Taking the responsibility for Suzuki Motor Corp’s mileage testing scandal, the company’s long-serving patriarch and CEO Osamu Suzuki is set to step down from his position, reported Japanese publication Nikkei on Wednesday.
Suzuki, who has led the company for nearly four decades, acknowledged that during the past few years it had become difficult to oversee all of the company's operations on his own.
The company said its Executive Vice-President Osamu Honda will also retire as it ‘deeply’ apologised for “the improper conduct in application of driving resistance, different from regulations by the Ministry of Land, Infrastructure, Transport and Tourism (MLIT).”
Last month, Suzuki had accepted that it had used wrong methods for testing of fuel economy for its cars in Japan but had gone on to state that the discrepancies in the results were insignificant and that the testing methods varied from country to country. The automaker had used indoor tests for its cars’ individual parts, rather than testing vehicles on an outdoor course. It rebutted that this was done as its testing site is on a windy hill by the sea, making readings erratic.
READ: Suzuki admits to mileage test scam
On Wednesday though, it also blamed a lack of transparency in its key research unit. “This latest incident occurred because of problems within the company which had continued for a long time, including an R&D division which was not transparent enough,” said Toshihiro Suzuki, the chairman's eldest son, who took over from his father as president last year.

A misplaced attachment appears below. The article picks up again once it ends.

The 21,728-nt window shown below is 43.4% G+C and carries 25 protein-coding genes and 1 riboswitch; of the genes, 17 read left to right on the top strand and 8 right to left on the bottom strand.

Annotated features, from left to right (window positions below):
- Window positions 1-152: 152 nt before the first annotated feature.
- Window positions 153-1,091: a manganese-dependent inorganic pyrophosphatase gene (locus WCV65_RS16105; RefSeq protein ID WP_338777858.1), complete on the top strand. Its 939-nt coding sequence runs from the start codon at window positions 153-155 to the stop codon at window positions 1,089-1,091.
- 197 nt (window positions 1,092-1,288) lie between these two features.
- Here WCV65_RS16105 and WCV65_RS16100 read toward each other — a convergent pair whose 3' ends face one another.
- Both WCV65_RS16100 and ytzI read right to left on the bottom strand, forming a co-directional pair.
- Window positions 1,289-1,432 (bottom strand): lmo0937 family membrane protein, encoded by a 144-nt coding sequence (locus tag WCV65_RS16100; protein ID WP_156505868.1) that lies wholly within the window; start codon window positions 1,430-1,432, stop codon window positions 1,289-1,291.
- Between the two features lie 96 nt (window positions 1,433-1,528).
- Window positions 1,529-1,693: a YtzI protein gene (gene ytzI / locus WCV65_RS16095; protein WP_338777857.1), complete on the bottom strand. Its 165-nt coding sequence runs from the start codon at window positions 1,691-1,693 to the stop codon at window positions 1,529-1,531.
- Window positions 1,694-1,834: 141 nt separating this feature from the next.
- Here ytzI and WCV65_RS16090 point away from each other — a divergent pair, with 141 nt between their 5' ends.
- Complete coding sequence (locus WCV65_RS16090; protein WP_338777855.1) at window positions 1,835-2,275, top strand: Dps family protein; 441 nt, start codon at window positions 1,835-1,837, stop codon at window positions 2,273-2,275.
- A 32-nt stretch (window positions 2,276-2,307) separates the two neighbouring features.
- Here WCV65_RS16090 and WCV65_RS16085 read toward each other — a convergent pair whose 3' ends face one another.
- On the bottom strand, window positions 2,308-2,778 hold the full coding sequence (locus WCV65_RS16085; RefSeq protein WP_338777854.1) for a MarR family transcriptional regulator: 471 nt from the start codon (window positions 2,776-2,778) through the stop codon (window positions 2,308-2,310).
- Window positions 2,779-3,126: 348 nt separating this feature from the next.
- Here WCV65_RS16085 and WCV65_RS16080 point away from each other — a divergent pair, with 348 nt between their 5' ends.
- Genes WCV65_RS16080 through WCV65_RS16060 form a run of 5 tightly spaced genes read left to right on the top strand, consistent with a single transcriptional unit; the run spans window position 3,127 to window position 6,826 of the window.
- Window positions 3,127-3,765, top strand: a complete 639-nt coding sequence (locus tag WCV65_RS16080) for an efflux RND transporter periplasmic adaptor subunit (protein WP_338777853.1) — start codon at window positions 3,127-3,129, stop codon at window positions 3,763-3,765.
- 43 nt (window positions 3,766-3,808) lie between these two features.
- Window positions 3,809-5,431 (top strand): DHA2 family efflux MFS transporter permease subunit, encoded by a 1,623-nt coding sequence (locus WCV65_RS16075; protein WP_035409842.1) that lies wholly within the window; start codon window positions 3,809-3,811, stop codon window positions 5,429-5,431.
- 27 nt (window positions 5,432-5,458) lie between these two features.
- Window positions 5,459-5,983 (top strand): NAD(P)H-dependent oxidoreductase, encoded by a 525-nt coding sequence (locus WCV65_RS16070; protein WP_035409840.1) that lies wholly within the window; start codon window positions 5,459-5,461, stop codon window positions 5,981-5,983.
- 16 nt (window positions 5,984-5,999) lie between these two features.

The 86-year-old Osamu Suzuki will remain as chairman of the company while there has been no decision yet on who will replace Honda.
Suzuki’s changed role and Honda’s retirement are effective June 29, subject to approval by shareholders at its annual general meeting, the company said.
On the reduction of executive compensation, SMC said that bonus for financial year 2015 for its Representative Directors and Directors has been fully waived while it has been reduced by 50 percent for the Senior Managing Officers and Managing Officers.
The monthly compensation of Outside Company Directors will also be trimmed by 10 percent for three months, similar to those of Senior Managing Officers and Managing Officers.
It is the third major scam to hit the global automotive sphere after the Volkswagen emission scam and the Mitsubishi testing scandal. Let us know your opinions about these controversies in the comments section below.
Source : CarDekho